The following sentence comes from 中上級の日本語 magazine for february:


It is grammatically correct but I find the change from active to passive voice, ie from extensively describing journalists' activities in the active voice to connecting those activities to the topic of newspaper articles in the passive, quite jarring.

Is this just because I am not a native speaker, who would find this quite natural, or is it just not very good writing? (Given that this is a magazine for students of Japanese you would not expect bad writing in the explanatory passages by the magazine's staff.)

1 Answer 1


Having read it several times, I could only say that that is good writing. It contains no errors, ambiguity or unnaturalness; therefore, it would not cause any misunderstanding among the readers.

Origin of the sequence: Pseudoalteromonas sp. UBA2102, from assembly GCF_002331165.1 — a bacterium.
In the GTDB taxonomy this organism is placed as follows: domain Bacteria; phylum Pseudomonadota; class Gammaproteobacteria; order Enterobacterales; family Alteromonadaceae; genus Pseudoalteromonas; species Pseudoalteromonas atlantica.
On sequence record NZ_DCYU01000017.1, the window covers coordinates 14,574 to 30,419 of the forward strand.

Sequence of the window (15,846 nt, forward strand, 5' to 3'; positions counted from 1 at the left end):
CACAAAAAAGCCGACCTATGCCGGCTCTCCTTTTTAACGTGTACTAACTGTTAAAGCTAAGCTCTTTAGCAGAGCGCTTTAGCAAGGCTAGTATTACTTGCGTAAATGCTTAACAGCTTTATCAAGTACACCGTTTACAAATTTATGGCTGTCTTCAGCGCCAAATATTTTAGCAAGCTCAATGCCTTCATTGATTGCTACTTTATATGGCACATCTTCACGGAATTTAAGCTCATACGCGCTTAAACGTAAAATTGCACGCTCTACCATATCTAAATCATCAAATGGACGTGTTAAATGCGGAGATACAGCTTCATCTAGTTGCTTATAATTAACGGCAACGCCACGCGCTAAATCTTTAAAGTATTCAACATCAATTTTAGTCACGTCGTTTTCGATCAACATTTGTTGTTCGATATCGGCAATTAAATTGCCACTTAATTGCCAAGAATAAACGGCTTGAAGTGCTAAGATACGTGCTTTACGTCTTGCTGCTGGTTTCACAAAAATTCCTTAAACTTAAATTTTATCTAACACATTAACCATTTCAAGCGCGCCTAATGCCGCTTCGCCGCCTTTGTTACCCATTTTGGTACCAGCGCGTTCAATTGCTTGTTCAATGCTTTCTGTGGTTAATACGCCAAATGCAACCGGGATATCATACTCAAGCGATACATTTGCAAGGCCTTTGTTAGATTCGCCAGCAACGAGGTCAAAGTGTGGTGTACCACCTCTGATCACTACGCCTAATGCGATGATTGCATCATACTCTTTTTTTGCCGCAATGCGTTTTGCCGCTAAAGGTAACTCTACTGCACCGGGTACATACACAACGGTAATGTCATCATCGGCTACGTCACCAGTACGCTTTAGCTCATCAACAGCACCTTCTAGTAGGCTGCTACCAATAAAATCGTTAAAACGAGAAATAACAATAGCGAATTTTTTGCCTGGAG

Mixing active voice with passive voice in a sentence is nothing new in English, is it? Consider the following sentence.

"Tofu is made by coagulating soy milk and then pressing to remove the liquid. "

I find the structure of this English sentence similar to that of the Japanese sentence in question. Only, the passive voice verb phrase "is made" (「書かれています」 in the Japanese) will come at the end of the sentence in the Japanese.

  • Part of the confusion might be because of the use of both topic and subject. I think that English L1 speakers (for example) sometimes have to spend a tiny bit more effort to link 〜が and 〜は, especially when they are doing different jobs with different verbs in the same sentence. Dec 22, 2016 at 18:55

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